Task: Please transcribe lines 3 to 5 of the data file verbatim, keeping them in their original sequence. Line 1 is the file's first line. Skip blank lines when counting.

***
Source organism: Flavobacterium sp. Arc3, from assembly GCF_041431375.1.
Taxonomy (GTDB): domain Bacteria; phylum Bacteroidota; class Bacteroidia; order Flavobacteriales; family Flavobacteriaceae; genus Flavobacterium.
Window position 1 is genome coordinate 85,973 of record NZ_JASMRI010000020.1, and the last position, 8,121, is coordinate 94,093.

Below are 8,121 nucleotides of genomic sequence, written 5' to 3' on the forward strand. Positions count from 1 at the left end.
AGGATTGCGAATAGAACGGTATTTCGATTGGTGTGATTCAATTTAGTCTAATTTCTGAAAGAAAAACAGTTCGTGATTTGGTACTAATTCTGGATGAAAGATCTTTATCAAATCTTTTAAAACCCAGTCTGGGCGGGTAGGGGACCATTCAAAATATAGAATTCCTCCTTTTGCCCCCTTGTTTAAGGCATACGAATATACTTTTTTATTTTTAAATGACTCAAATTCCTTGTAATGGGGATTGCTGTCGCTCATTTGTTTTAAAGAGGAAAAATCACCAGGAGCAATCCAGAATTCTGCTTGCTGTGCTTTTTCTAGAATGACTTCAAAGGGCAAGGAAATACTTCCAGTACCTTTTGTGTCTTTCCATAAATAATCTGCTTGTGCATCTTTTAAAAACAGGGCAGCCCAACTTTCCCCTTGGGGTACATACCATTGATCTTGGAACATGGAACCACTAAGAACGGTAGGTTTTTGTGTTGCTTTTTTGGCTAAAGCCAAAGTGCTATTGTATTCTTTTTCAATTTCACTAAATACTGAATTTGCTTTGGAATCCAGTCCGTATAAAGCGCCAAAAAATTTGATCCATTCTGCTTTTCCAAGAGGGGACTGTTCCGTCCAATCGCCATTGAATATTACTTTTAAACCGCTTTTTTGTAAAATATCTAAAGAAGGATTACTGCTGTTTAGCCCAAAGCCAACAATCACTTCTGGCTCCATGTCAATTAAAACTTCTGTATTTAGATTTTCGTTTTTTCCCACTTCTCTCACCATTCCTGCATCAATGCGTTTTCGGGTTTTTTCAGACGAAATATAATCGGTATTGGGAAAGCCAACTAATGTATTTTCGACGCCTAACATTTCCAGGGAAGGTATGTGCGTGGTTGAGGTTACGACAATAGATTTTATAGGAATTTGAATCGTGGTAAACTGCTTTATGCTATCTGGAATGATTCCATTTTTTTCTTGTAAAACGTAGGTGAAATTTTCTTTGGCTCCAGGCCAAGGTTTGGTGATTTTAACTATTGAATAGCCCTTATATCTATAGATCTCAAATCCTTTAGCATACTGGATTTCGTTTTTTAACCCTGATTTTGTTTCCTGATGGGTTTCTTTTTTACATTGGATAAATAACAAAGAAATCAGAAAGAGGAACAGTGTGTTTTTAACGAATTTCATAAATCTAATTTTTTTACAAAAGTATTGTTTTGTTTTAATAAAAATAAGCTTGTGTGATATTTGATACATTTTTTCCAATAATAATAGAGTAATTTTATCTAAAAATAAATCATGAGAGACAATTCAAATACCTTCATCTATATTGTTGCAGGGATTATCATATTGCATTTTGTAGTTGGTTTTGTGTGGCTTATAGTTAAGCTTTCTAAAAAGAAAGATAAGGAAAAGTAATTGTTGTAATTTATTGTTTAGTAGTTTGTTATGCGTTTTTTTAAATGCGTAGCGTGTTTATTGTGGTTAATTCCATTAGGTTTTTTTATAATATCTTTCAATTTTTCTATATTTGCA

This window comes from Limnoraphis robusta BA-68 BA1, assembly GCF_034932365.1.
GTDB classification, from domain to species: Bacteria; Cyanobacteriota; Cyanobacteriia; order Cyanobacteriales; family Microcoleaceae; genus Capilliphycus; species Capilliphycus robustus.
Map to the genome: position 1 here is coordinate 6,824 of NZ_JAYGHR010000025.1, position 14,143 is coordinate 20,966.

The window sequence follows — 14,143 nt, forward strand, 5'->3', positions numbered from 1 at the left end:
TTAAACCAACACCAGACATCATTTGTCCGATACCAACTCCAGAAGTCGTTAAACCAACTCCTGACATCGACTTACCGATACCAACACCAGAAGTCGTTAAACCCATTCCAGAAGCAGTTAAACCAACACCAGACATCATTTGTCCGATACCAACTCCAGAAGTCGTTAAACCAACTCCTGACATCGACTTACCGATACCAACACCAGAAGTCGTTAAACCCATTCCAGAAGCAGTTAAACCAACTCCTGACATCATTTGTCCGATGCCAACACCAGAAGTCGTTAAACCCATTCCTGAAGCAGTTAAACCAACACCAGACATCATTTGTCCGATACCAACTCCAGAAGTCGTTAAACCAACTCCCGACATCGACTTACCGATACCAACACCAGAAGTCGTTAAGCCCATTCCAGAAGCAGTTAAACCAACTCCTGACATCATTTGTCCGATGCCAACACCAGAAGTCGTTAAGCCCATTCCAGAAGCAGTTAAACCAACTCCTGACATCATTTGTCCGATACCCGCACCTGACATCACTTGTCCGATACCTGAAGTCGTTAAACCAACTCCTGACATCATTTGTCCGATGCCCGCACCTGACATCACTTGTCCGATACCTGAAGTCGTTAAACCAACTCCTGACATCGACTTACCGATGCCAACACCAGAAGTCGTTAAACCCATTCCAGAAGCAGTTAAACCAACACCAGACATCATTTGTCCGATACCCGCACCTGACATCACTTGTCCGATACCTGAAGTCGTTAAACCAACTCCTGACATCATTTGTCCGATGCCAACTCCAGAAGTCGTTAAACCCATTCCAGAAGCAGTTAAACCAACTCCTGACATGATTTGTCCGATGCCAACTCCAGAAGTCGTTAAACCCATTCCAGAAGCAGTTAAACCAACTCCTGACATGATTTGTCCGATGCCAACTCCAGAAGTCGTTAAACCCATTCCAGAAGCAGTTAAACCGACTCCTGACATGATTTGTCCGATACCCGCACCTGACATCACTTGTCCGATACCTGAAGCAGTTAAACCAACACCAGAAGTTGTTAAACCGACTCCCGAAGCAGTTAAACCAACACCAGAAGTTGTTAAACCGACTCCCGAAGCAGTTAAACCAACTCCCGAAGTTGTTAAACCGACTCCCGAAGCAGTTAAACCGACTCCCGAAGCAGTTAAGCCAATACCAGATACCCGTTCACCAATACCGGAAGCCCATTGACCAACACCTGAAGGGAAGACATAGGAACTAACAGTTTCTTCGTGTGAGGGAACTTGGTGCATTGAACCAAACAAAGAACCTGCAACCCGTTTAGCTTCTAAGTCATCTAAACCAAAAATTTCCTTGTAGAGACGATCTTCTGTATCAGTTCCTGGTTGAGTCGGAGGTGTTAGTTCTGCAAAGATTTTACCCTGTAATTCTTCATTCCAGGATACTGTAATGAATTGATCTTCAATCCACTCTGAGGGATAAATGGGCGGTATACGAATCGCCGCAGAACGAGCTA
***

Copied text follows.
Window position 1 is genome coordinate 85,973 of record NZ_JASMRI010000020.1, and the last position, 8,121, is coordinate 94,093.

Below are 8,121 nucleotides of genomic sequence, written 5' to 3' on the forward strand. Positions count from 1 at the left end.
AGGATTGCGAATAGAACGGTATTTCGATTGGTGTGATTCAATTTAGTCTAATTTCTGAAAGAAAAACAGTTCGTGATTTGGTACTAATTCTGGATGAAAGATCTTTATCAAATCTTTTAAAACCCAGTCTGGGCGGGTAGGGGACCATTCAAAATATAGAATTCCTCCTTTTGCCCCCTTGTTTAAGGCATACGAATATACTTTTTTATTTTTAAATGACTCAAATTCCTTGTAATGGGGATTGCTGTCGCTCATTTGTTTTAAAGAGGAAAAATCACCAGGAGCAATCCAGAATTCTGCTTGCTGTGCTTTTTCTAGAATGACTTCAAAGGGCAAGGAAATACTTCCAGTACCTTTTGTGTCTTTCCATAAATAATCTGCTTGTGCATCTTTTAAAAACAGGGCAGCCCAACTTTCCCCTTGGGGTACATACCATTGATCTTGGAACATGGAACCACTAAGAACGGTAGGTTTTTGTGTTGCTTTTTTGGCTAAAGCCAAAGTGCTATTGTATTCTTTTTCAATTTCACTAAATACTGAATTTGCTTTGGAATCCAGTCCGTATAAAGCGCCAAAAAATTTGATCCATTCTGCTTTTCCAAGAGGGGACTGTTCCGTCCAATCGCCATTGAATATTACTTTTAAACCGCTTTTTTGTAAAATATCTAAAGAAGGATTACTGCTGTTTAGCCCAAAGCCAACAATCACTTCTGGCTCCATGTCAATTAAAACTTCTGTATTTAGATTTTCGTTTTTTCCCACTTCTCTCACCATTCCTGCATCAATGCGTTTTCGGGTTTTTTCAGACGAAATATAATCGGTATTGGGAAAGCCAACTAATGTATTTTCGACGCCTAACATTTCCAGGGAAGGTATGTGCGTGGTTGAGGTTACGACAATAGATTTTATAGGAATTTGAATCGTGGTAAACTGCTTTATGCTATCTGGAATGATTCCATTTTTTTCTTGTAAAACGTAGGTGAAATTTTCTTTGGCTCCAGGCCAAGGTTTGGTGATTTTAACTATTGAATAGCCCTTATATCTATAGATCTCAAATCCTTTAGCATACTGGATTTCGTTTTTTAACCCTGATTTTGTTTCCTGATGGGTTTCTTTTTTACATTGGATAAATAACAAAGAAATCAGAAAGAGGAACAGTGTGTTTTTAACGAATTTCATAAATCTAATTTTTTTACAAAAGTATTGTTTTGTTTTAATAAAAATAAGCTTGTGTGATATTTGATACATTTTTTCCAATAATAATAGAGTAATTTTATCTAAAAATAAATCATGAGAGACAATTCAAATACCTTCATCTATATTGTTGCAGGGATTATCATATTGCATTTTGTAGTTGGTTTTGTGTGGCTTATAGTTAAGCTTTCTAAAAAGAAAGATAAGGAAAAGTAATTGTTGTAATTTATTGTTTAGTAGTTTGTTATGCGTTTTTTTAAATGCGTAGCGTGTTTATTGTGGTTAATTCCATTAGGTTTTTTTATAATATCTTTCAATTTTTCTATATTTGCA